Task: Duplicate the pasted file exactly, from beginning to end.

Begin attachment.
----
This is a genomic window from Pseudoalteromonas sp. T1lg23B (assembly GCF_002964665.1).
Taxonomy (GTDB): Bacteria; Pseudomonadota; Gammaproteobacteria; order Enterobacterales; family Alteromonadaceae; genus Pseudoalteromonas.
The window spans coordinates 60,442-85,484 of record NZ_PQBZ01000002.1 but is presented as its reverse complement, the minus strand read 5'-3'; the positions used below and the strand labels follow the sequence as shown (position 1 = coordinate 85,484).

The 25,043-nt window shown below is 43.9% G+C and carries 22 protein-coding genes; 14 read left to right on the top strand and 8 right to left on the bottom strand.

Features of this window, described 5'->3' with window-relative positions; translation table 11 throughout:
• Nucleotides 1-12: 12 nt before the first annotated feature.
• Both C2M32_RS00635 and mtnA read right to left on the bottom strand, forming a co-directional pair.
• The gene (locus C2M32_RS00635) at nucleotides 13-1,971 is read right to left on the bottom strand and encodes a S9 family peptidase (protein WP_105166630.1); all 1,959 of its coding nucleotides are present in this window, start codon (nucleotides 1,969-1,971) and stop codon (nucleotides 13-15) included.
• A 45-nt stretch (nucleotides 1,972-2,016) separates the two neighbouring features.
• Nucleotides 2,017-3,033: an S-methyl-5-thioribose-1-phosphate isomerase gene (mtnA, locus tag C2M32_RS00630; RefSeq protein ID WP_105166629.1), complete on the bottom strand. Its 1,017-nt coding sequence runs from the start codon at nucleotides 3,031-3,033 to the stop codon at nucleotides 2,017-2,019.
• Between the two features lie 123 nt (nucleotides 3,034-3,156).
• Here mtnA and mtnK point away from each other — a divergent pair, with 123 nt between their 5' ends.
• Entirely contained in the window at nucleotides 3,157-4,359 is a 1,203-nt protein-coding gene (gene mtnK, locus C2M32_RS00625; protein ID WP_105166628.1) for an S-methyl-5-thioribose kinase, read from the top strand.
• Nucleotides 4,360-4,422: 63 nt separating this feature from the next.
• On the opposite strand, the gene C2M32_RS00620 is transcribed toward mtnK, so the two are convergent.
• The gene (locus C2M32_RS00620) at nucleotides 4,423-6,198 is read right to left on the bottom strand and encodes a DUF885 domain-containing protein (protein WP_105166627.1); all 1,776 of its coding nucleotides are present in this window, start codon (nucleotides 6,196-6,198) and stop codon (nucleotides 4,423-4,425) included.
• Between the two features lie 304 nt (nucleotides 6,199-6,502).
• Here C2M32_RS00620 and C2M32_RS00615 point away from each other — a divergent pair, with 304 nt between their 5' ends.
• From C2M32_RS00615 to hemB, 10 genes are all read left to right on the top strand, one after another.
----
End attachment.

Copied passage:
This is a genomic window from Pseudoalteromonas sp. T1lg23B (assembly GCF_002964665.1).
Taxonomy (GTDB): Bacteria; Pseudomonadota; Gammaproteobacteria; order Enterobacterales; family Alteromonadaceae; genus Pseudoalteromonas.
The window spans coordinates 60,442-85,484 of record NZ_PQBZ01000002.1 but is presented as its reverse complement, the minus strand read 5'-3'; the positions used below and the strand labels follow the sequence as shown (position 1 = coordinate 85,484).

The 25,043-nt window shown below is 43.9% G+C and carries 22 protein-coding genes; 14 read left to right on the top strand and 8 right to left on the bottom strand.

Features of this window, described 5'->3' with window-relative positions; translation table 11 throughout:
• Nucleotides 1-12: 12 nt before the first annotated feature.
• Both C2M32_RS00635 and mtnA read right to left on the bottom strand, forming a co-directional pair.
• The gene (locus C2M32_RS00635) at nucleotides 13-1,971 is read right to left on the bottom strand and encodes a S9 family peptidase (protein WP_105166630.1); all 1,959 of its coding nucleotides are present in this window, start codon (nucleotides 1,969-1,971) and stop codon (nucleotides 13-15) included.
• A 45-nt stretch (nucleotides 1,972-2,016) separates the two neighbouring features.
• Nucleotides 2,017-3,033: an S-methyl-5-thioribose-1-phosphate isomerase gene (mtnA, locus tag C2M32_RS00630; RefSeq protein ID WP_105166629.1), complete on the bottom strand. Its 1,017-nt coding sequence runs from the start codon at nucleotides 3,031-3,033 to the stop codon at nucleotides 2,017-2,019.
• Between the two features lie 123 nt (nucleotides 3,034-3,156).
• Here mtnA and mtnK point away from each other — a divergent pair, with 123 nt between their 5' ends.
• Entirely contained in the window at nucleotides 3,157-4,359 is a 1,203-nt protein-coding gene (gene mtnK, locus C2M32_RS00625; protein ID WP_105166628.1) for an S-methyl-5-thioribose kinase, read from the top strand.
• Nucleotides 4,360-4,422: 63 nt separating this feature from the next.
• On the opposite strand, the gene C2M32_RS00620 is transcribed toward mtnK, so the two are convergent.
• The gene (locus C2M32_RS00620) at nucleotides 4,423-6,198 is read right to left on the bottom strand and encodes a DUF885 domain-containing protein (protein WP_105166627.1); all 1,776 of its coding nucleotides are present in this window, start codon (nucleotides 6,196-6,198) and stop codon (nucleotides 4,423-4,425) included.
• Between the two features lie 304 nt (nucleotides 6,199-6,502).
• Here C2M32_RS00620 and C2M32_RS00615 point away from each other — a divergent pair, with 304 nt between their 5' ends.
• From C2M32_RS00615 to hemB, 10 genes are all read left to right on the top strand, one after another.